Suc­cess­ful ex­cur­sion

The Daily Observer - - NEWS - KEN HOOLES BIRD­WATCH

The Pem­broke Area Field Nat­u­ral­ists’ Lake Dore ex­cur­sion held on Sat­ur­day, Oct. 28, was a suc­cess in terms of weather and the num­ber of bird species found. This year had to be one of the mildest Lake Dore ex­cur­sions on record with sunny skies, mild tem­per­a­tures, and only a slight wind. These con­di­tions all made for quite an en­joy­able out­ing.

This year, only a small group par­tic­i­pated in the event, but par­tic­i­pants were re­warded with a re­spectable 37 bird species. This was six more bird species than last year. This num­ber is slightly above av­er­age for this fall event.

As this trip pri­mar­ily con­cen­trated on water­fowl as well as those birds that can be found around the edges of the lake, the group was able to iden­tify an amaz­ing 16 water­fowl species. These in­cluded Surf Scot­ers, White-winged Scot­ers, Com­mon Loons, Pied­billed Grebes, both Horned and Red-necked Grebes, both Com­mon and Red-breasted Mer­gansers, Buf­fle­head, Lesser Scaup, Ring­necked Ducks, Black and Mal­lard Ducks, Com­mon Goldeneye and nu­mer­ous Canada Geese.

Other in­ter­est­ing sight­ings in­cluded Amer­i­can Bald Ea­gle, Eastern Blue­birds, Gold­en­crowned Kin­glets, Belted King­fisher, Bon­a­parte Gulls and a late Robin.

No­tably ab­sent this year were late war­blers, shore­birds, and sev­eral of our north­ern mi­grants such as Dark-eyed Jun­cos, Bo­hemian Waxwings, Pine Siskin, Snow Buntings or Com­mon Red­poll, Pine Siskin, the Gros­beaks and Amer­i­can Tree Spar­rows. There have been no re­ports yet of any north­ern owls.

In all, this was a very en­joy­able out­ing in terms of the weather and the ex­cit­ing num­ber of water­fowl species found. This ex­cur­sion re­mains one of the club’s more chal­leng­ing events, and the Pem­broke Area Field Nat­u­ral­ists ex­tends its thanks to Chris­tian Re­nault for lead­ing this year’s event.

On the lo­cal scene, the fall mi­gra­tion is still in process with the bird ac­tiv­ity be­ing mainly on our lakes and in the fields. Once again, Lake Dore is prov­ing to be a great spot this year for mi­grat­ing ducks and grebes. In our fields, the Canada Geese con­tinue to use our fields and wa­ter­ways as a stop­ping point on their way south, many in large flocks. Oc­ca­sion­ally, among these flocks are the odd Snow Goose, Bran, or White-fronted Goose. There are also sev­eral large flocks of Sand­hill Cranes in our area, mainly in the LaPasse area.

While we do have some pock­ets of Dark-eyed Jun­cos and Amer­i­can Pip­its, we are still presently await­ing the ar­rival of many of the north­ern mi­grants. These in­clude Snow Buntings, early Bo­hemian Waxwings, more Darkeyed Jun­cos, Com­mon Red­poll, Pine Siskin, Evening and Pine Gros­beaks, North­ern Shrike and Amer­i­can Tree Spar­rows. If you see any of these birds, please let me know!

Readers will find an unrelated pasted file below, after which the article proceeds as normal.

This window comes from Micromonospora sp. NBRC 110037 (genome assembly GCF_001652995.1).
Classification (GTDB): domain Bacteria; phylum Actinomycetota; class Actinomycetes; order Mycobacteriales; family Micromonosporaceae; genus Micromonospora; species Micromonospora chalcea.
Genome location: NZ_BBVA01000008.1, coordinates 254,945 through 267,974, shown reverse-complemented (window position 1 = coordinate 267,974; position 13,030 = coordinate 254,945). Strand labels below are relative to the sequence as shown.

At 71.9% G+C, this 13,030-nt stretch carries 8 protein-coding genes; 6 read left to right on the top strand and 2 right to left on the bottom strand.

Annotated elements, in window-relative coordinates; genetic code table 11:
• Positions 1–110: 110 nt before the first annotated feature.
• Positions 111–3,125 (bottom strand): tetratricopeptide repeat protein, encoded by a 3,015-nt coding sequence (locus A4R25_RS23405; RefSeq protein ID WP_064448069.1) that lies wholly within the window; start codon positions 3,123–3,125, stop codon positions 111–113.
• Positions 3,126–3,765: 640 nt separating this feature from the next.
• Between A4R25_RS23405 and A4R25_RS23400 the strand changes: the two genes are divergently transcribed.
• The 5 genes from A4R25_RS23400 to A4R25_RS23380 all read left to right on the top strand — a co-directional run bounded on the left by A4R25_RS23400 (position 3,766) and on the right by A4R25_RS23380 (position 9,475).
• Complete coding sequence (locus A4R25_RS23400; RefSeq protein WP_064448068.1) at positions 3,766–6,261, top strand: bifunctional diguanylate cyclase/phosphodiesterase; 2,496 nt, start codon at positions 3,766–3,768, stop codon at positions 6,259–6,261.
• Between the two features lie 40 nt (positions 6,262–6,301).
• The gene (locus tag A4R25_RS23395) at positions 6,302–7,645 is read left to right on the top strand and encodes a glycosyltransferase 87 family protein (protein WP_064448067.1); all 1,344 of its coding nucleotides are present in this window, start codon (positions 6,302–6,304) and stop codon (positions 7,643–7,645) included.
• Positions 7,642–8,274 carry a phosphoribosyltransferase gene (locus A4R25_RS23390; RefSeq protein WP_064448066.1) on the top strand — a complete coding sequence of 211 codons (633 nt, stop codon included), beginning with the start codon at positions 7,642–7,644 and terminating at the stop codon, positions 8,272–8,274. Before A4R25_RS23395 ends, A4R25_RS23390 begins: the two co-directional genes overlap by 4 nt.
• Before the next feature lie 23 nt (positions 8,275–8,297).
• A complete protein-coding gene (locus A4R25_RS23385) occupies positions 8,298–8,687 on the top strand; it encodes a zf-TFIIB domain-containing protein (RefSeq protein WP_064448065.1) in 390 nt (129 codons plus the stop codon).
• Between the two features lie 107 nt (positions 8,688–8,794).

On Nov. 3, Rob Cun­ning­ham and his daugh­ter, Les­lie, spot­ted a flock of at least 150 Sand­hill Cranes along the road be­tween Beach­burg and LaPasse. These flocks of Sand­hill Cranes seem to be get­ting larger ev­ery year.

On Nov. 5, Mark Do­jcz­man of Pem­broke in­formed me that he re­cently spot­ted a Caspian Tern and a Long-tailed Duck in the Pem­broke area. Both are great sight­ings for this time of year!

Fi­nally, on Nov. 6, my grand­daugh­ter Rowan of Aly­mer, Que. called to tell me that she had sev­eral birds com­ing to her feeder. These in­cluded Car­di­nals, Blue Jays, Dark-eyed Jun­cos, Mourn­ing Doves, both Downy and Hairy Wood­pecker and White-breasted Nuthatches. She also re­lated that there were sev­eral Canada Geese and a Great Blue Heron on the river in front of her home. This is cer­tainly more birds than I am get­ting presently at my feed­ers. I think a lot of peo­ple in our area are won­der­ing where are the birds this year?

Please call me with your bird sight­ings and feeder re­ports at 613-735-4430, or email me at For more in­for­ma­tion on up­com­ing na­ture events of other links to other na­ture sites just Google the Pem­broke Area Field Nat­u­ral­ists or like us on Face­book. I un­der­stand that there are also some na­ture pho­tos on our Face­book site.


Lo­cal birder Robin Cun­ning­ham re­cently spot­ted this Snow Goose within a flock of Canada Geese.

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